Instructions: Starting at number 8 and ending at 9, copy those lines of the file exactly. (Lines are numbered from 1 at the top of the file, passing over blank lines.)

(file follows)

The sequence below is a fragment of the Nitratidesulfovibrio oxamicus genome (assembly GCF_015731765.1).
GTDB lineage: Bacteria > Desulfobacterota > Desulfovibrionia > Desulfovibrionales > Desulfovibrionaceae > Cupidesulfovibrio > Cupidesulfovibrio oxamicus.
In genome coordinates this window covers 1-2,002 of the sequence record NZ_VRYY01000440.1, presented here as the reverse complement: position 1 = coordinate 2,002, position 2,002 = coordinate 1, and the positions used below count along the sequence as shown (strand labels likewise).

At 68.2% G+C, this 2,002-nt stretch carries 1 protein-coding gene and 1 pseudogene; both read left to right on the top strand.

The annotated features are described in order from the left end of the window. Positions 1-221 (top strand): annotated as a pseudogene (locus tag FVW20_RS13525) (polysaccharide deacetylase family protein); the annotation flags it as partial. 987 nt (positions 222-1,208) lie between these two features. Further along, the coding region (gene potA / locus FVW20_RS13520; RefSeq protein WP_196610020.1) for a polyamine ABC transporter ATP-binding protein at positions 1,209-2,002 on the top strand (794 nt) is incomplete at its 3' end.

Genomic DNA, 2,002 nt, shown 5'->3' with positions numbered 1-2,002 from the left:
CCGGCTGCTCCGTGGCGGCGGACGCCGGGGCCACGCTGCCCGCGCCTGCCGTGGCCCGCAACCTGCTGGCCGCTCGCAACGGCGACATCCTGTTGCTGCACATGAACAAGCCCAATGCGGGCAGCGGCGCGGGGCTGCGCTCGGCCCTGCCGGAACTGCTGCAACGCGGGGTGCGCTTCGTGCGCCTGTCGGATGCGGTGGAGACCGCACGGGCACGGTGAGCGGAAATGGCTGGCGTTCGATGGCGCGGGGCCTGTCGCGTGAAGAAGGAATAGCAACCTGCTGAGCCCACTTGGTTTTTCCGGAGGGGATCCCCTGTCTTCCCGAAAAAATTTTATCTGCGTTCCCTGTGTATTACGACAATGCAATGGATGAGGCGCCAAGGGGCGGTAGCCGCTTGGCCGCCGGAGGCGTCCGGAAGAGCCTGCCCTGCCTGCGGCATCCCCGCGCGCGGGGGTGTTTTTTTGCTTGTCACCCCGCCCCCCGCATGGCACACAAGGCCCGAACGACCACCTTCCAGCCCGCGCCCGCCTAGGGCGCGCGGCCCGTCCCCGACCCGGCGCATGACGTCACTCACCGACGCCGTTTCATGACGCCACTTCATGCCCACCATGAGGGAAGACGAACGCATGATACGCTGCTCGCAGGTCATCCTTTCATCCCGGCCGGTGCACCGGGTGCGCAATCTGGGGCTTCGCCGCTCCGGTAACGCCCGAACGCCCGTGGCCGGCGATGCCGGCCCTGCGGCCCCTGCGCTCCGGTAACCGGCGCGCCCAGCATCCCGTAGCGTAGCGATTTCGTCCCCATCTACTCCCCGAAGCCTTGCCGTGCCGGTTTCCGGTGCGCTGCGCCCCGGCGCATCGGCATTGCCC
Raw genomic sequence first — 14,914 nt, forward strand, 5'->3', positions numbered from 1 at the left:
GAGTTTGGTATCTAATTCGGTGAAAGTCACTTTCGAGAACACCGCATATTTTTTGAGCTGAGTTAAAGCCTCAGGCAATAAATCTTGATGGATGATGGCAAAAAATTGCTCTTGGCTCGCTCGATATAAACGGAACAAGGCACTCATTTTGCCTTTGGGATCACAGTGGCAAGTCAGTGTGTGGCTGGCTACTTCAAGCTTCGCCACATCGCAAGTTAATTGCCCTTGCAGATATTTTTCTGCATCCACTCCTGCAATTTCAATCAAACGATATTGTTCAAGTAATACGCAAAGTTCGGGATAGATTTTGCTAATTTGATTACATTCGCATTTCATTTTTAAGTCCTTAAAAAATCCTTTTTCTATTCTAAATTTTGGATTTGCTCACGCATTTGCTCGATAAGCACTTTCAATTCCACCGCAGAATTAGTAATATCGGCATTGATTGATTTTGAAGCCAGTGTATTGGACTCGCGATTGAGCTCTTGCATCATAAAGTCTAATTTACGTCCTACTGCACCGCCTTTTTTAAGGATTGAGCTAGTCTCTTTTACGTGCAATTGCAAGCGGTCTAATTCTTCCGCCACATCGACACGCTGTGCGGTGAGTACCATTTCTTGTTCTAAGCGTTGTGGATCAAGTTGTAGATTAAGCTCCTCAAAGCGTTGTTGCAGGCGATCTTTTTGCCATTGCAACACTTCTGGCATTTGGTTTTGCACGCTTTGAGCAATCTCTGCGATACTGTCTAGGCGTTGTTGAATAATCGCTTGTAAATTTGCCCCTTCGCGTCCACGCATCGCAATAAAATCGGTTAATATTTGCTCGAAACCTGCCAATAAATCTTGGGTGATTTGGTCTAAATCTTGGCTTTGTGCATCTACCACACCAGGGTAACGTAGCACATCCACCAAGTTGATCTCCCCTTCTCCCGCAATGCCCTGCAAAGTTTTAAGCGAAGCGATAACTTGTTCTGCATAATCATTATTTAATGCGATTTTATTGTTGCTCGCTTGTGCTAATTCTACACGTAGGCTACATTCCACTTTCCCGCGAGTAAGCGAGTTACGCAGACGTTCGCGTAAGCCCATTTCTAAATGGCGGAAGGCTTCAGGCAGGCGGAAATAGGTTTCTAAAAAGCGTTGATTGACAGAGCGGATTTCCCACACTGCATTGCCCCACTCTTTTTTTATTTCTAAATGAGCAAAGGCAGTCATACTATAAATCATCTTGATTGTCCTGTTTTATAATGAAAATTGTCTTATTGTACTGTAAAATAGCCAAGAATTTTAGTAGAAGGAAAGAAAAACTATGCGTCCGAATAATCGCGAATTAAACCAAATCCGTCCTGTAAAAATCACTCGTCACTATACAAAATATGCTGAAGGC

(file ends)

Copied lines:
Raw genomic sequence first — 14,914 nt, forward strand, 5'->3', positions numbered from 1 at the left:
GAGTTTGGTATCTAATTCGGTGAAAGTCACTTTCGAGAACACCGCATATTTTTTGAGCTGAGTTAAAGCCTCAGGCAATAAATCTTGATGGATGATGGCAAAAAATTGCTCTTGGCTCGCTCGATATAAACGGAACAAGGCACTCATTTTGCCTTTGGGATCACAGTGGCAAGTCAGTGTGTGGCTGGCTACTTCAAGCTTCGCCACATCGCAAGTTAATTGCCCTTGCAGATATTTTTCTGCATCCACTCCTGCAATTTCAATCAAACGATATTGTTCAAGTAATACGCAAAGTTCGGGATAGATTTTGCTAATTTGATTACATTCGCATTTCATTTTTAAGTCCTTAAAAAATCCTTTTTCTATTCTAAATTTTGGATTTGCTCACGCATTTGCTCGATAAGCACTTTCAATTCCACCGCAGAATTAGTAATATCGGCATTGATTGATTTTGAAGCCAGTGTATTGGACTCGCGATTGAGCTCTTGCATCATAAAGTCTAATTTACGTCCTACTGCACCGCCTTTTTTAAGGATTGAGCTAGTCTCTTTTACGTGCAATTGCAAGCGGTCTAATTCTTCCGCCACATCGACACGCTGTGCGGTGAGTACCATTTCTTGTTCTAAGCGTTGTGGATCAAGTTGTAGATTAAGCTCCTCAAAGCGTTGTTGCAGGCGATCTTTTTGCCATTGCAACACTTCTGGCATTTGGTTTTGCACGCTTTGAGCAATCTCTGCGATACTGTCTAGGCGTTGTTGAATAATCGCTTGTAAATTTGCCCCTTCGCGTCCACGCATCGCAATAAAATCGGTTAATATTTGCTCGAAACCTGCCAATAAATCTTGGGTGATTTGGTCTAAATCTTGGCTTTGTGCATCTACCACACCAGGGTAACGTAGCACATCCACCAAGTTGATCTCCCCTTCTCCCGCAATGCCCTGCAAAGTTTTAAGCGAAGCGATAACTTGTTCTGCATAATCATTATTTAATGCGATTTTATTGTTGCTCGCTTGTGCTAATTCTACACGTAGGCTACATTCCACTTTCCCGCGAGTAAGCGAGTTACGCAGACGTTCGCGTAAGCCCATTTCTAAATGGCGGAAGGCTTCAGGCAGGCGGAAATAGGTTTCTAAAAAGCGTTGATTGACAGAGCGGATTTCCCACACTGCATTGCCCCACTCTTTTTTTATTTCTAAATGAGCAAAGGCAGTCATACTATAAATCATCTTGATTGTCCTGTTTTATAATGAAAATTGTCTTATTGTACTGTAAAATAGCCAAGAATTTTAGTAGAAGGAAAGAAAAACTATGCGTCCGAATAATCGCGAATTAAACCAAATCCGTCCTGTAAAAATCACTCGTCACTATACAAAATATGCTGAAGGC